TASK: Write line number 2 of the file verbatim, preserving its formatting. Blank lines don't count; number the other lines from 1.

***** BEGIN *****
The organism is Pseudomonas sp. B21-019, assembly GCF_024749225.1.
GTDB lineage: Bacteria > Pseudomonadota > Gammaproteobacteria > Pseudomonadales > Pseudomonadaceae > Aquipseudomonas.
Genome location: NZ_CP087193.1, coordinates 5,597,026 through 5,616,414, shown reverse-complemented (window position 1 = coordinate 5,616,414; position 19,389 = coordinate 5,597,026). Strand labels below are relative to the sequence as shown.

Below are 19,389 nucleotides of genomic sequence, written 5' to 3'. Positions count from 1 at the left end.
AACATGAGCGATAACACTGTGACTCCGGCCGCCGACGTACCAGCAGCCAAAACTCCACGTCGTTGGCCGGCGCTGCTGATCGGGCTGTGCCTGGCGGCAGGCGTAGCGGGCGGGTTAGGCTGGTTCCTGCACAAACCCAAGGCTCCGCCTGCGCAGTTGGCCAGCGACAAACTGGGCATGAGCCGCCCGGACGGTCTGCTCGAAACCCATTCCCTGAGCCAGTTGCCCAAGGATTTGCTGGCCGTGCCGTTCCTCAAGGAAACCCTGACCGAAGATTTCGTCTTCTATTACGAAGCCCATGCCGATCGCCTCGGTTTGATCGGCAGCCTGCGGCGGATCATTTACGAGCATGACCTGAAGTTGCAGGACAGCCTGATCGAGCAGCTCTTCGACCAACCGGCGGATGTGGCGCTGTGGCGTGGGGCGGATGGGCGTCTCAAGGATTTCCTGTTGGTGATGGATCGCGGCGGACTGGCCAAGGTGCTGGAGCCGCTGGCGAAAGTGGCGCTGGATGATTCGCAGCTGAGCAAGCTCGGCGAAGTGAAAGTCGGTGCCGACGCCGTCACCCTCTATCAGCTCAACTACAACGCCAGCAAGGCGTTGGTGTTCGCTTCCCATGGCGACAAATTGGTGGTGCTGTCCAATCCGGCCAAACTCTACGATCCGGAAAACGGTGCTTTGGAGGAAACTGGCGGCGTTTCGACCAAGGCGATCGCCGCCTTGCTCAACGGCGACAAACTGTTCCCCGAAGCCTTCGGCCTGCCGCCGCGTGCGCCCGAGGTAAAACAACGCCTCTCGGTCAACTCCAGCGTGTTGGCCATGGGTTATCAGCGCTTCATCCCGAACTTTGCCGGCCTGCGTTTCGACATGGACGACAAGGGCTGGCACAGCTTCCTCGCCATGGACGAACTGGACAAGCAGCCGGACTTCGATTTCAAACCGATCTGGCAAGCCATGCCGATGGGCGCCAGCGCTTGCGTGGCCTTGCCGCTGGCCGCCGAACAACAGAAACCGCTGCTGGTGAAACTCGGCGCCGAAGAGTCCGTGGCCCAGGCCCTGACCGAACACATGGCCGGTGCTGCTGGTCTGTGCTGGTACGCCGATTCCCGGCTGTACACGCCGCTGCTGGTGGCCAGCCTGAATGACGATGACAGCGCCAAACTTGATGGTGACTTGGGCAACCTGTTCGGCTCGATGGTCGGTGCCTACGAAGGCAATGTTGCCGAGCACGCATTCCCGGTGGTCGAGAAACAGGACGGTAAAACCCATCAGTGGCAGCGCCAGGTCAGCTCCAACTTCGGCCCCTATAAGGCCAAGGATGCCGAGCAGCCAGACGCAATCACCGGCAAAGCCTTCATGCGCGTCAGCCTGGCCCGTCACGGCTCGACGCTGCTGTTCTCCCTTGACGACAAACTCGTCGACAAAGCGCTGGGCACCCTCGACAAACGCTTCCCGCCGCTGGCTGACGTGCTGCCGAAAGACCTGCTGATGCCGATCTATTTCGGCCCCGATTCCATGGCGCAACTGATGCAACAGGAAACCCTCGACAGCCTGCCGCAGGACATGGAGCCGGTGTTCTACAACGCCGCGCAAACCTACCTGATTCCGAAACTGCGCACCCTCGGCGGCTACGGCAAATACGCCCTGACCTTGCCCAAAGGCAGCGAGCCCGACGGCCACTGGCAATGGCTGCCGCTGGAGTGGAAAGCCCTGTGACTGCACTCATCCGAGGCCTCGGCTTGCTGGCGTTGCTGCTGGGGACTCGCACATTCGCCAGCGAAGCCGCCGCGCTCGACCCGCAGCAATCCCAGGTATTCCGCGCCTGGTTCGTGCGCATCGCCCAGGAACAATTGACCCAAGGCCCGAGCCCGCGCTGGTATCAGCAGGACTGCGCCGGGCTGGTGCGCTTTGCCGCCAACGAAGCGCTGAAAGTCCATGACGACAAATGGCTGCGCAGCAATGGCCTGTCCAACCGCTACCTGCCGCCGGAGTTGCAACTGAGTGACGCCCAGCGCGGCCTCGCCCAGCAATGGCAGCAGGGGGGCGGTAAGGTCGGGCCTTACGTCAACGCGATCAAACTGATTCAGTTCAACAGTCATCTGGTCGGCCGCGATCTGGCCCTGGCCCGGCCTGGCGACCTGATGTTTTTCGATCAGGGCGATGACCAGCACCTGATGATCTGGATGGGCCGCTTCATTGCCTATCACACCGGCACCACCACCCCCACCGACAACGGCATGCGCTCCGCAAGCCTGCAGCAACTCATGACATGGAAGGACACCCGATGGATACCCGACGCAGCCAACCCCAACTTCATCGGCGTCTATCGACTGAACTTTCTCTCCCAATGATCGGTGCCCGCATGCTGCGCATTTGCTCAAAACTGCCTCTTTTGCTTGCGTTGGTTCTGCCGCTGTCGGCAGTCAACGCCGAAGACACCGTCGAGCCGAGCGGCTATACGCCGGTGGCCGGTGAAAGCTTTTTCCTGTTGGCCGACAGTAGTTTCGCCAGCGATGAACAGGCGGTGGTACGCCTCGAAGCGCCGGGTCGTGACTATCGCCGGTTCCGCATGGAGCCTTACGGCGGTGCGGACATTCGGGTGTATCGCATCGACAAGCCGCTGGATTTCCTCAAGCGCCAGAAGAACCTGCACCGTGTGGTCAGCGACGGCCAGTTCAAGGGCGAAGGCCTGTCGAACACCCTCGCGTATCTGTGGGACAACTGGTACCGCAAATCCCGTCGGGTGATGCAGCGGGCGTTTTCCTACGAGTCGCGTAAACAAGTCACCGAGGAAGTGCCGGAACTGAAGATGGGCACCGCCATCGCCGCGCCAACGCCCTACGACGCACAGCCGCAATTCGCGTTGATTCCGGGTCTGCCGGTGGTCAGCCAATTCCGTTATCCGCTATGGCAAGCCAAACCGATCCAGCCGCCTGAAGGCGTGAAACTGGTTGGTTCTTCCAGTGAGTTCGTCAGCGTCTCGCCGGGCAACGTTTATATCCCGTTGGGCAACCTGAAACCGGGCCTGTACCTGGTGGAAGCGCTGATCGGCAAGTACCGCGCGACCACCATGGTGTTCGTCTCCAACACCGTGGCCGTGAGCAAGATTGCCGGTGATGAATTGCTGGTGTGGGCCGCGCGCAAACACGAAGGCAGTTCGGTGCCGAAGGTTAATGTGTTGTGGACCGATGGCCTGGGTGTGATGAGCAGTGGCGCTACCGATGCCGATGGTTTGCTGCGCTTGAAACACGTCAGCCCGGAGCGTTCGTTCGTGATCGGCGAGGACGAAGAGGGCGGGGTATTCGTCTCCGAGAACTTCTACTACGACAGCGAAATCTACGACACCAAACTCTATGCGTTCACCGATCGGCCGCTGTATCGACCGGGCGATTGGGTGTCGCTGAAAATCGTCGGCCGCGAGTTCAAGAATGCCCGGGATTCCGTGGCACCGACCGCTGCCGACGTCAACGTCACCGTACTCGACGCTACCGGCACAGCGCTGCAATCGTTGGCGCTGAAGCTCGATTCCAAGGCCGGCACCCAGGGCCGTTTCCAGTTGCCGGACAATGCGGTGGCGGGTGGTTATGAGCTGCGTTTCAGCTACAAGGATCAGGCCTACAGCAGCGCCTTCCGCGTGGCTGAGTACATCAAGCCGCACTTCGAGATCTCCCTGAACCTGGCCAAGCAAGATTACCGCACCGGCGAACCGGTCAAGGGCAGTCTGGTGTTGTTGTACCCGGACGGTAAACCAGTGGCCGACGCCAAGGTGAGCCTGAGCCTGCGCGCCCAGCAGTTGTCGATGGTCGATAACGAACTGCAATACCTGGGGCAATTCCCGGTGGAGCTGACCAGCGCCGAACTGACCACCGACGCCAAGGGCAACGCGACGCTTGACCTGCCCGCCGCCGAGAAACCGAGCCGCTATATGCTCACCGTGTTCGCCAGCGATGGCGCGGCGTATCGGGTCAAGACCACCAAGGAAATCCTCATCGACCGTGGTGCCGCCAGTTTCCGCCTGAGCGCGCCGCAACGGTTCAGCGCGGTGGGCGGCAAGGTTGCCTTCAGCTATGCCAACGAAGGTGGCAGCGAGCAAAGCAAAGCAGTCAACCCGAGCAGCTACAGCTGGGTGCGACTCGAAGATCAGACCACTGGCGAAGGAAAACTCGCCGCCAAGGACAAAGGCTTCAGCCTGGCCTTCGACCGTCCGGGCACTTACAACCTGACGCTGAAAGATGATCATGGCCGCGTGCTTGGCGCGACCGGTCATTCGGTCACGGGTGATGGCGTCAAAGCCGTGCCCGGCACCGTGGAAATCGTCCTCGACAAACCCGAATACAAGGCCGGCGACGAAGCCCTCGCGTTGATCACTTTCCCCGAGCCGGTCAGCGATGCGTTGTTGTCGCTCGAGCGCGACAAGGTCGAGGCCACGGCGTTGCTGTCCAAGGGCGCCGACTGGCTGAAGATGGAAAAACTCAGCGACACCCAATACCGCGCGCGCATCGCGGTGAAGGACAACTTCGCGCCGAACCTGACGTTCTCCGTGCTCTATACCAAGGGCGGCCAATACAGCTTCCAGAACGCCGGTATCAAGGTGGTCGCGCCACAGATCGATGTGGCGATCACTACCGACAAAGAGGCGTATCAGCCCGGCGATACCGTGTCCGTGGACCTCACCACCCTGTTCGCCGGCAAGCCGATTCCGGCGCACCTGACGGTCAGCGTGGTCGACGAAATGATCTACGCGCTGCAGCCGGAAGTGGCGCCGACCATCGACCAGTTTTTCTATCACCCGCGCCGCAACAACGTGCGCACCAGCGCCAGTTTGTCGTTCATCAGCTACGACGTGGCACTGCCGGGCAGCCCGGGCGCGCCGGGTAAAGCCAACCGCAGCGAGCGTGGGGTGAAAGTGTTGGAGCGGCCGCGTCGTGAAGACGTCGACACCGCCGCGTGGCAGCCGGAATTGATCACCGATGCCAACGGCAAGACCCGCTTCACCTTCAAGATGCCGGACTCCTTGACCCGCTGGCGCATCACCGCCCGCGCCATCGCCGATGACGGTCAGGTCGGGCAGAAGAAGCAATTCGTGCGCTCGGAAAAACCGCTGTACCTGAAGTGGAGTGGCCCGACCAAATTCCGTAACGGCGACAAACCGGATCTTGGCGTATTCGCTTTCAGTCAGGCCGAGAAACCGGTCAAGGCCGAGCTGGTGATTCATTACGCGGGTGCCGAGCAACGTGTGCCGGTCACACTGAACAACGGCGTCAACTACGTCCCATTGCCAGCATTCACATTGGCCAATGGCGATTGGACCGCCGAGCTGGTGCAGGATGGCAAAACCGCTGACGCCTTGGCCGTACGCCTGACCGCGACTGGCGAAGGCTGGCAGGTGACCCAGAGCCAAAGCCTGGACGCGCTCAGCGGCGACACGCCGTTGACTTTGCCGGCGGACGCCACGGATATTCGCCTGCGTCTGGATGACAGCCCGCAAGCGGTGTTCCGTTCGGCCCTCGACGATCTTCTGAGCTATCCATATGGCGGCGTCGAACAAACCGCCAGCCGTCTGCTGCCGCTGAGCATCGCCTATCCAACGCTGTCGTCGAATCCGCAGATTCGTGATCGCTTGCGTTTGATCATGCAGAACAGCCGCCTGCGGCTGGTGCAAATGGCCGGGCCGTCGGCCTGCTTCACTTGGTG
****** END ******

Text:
GTDB lineage: Bacteria > Pseudomonadota > Gammaproteobacteria > Pseudomonadales > Pseudomonadaceae > Aquipseudomonas.